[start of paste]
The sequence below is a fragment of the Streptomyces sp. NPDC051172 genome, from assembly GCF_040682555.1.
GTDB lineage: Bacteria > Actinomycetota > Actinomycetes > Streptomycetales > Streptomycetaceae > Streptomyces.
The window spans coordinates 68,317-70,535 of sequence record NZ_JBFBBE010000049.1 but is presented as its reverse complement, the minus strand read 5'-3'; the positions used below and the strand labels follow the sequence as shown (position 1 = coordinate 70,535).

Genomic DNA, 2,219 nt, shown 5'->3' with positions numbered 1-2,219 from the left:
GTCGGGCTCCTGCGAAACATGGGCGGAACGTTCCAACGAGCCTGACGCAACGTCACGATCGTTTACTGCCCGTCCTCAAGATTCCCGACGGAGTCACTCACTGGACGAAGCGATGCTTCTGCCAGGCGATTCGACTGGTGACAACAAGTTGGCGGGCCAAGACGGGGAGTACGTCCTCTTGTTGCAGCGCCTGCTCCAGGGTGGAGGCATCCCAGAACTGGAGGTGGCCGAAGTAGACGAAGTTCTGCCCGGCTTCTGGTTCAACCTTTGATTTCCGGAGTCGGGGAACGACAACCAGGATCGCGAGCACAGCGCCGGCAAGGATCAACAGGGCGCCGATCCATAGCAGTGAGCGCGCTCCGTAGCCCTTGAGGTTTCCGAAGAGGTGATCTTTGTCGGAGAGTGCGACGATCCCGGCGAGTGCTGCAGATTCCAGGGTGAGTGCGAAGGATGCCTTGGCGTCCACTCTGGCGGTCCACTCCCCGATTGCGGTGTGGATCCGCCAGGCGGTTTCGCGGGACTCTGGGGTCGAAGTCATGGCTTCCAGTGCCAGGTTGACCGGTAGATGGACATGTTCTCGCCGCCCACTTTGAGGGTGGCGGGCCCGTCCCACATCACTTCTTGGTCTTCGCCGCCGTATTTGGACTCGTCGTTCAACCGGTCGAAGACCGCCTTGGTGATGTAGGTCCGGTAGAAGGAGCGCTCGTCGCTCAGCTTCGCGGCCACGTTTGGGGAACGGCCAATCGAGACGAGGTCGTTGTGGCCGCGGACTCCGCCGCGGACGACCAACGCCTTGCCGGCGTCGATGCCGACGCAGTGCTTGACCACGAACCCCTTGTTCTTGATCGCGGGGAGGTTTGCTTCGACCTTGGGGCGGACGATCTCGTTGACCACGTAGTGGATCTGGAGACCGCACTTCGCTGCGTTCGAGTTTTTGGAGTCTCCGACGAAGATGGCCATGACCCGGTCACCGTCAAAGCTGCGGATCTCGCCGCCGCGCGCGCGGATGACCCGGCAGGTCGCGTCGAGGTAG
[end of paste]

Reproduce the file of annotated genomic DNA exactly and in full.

The sequence below is a fragment of the Streptomyces sp. NPDC051172 genome, from assembly GCF_040682555.1.
GTDB lineage: Bacteria > Actinomycetota > Actinomycetes > Streptomycetales > Streptomycetaceae > Streptomyces.
The window spans coordinates 68,317-70,535 of sequence record NZ_JBFBBE010000049.1 but is presented as its reverse complement, the minus strand read 5'-3'; the positions used below and the strand labels follow the sequence as shown (position 1 = coordinate 70,535).

Genomic DNA, 2,219 nt, shown 5'->3' with positions numbered 1-2,219 from the left:
GTCGGGCTCCTGCGAAACATGGGCGGAACGTTCCAACGAGCCTGACGCAACGTCACGATCGTTTACTGCCCGTCCTCAAGATTCCCGACGGAGTCACTCACTGGACGAAGCGATGCTTCTGCCAGGCGATTCGACTGGTGACAACAAGTTGGCGGGCCAAGACGGGGAGTACGTCCTCTTGTTGCAGCGCCTGCTCCAGGGTGGAGGCATCCCAGAACTGGAGGTGGCCGAAGTAGACGAAGTTCTGCCCGGCTTCTGGTTCAACCTTTGATTTCCGGAGTCGGGGAACGACAACCAGGATCGCGAGCACAGCGCCGGCAAGGATCAACAGGGCGCCGATCCATAGCAGTGAGCGCGCTCCGTAGCCCTTGAGGTTTCCGAAGAGGTGATCTTTGTCGGAGAGTGCGACGATCCCGGCGAGTGCTGCAGATTCCAGGGTGAGTGCGAAGGATGCCTTGGCGTCCACTCTGGCGGTCCACTCCCCGATTGCGGTGTGGATCCGCCAGGCGGTTTCGCGGGACTCTGGGGTCGAAGTCATGGCTTCCAGTGCCAGGTTGACCGGTAGATGGACATGTTCTCGCCGCCCACTTTGAGGGTGGCGGGCCCGTCCCACATCACTTCTTGGTCTTCGCCGCCGTATTTGGACTCGTCGTTCAACCGGTCGAAGACCGCCTTGGTGATGTAGGTCCGGTAGAAGGAGCGCTCGTCGCTCAGCTTCGCGGCCACGTTTGGGGAACGGCCAATCGAGACGAGGTCGTTGTGGCCGCGGACTCCGCCGCGGACGACCAACGCCTTGCCGGCGTCGATGCCGACGCAGTGCTTGACCACGAACCCCTTGTTCTTGATCGCGGGGAGGTTTGCTTCGACCTTGGGGCGGACGATCTCGTTGACCACGTAGTGGATCTGGAGACCGCACTTCGCTGCGTTCGAGTTTTTGGAGTCTCCGACGAAGATGGCCATGACCCGGTCACCGTCAAAGCTGCGGATCTCGCCGCCGCGCGCGCGGATGACCCGGCAGGTCGCGTCGAGGTAG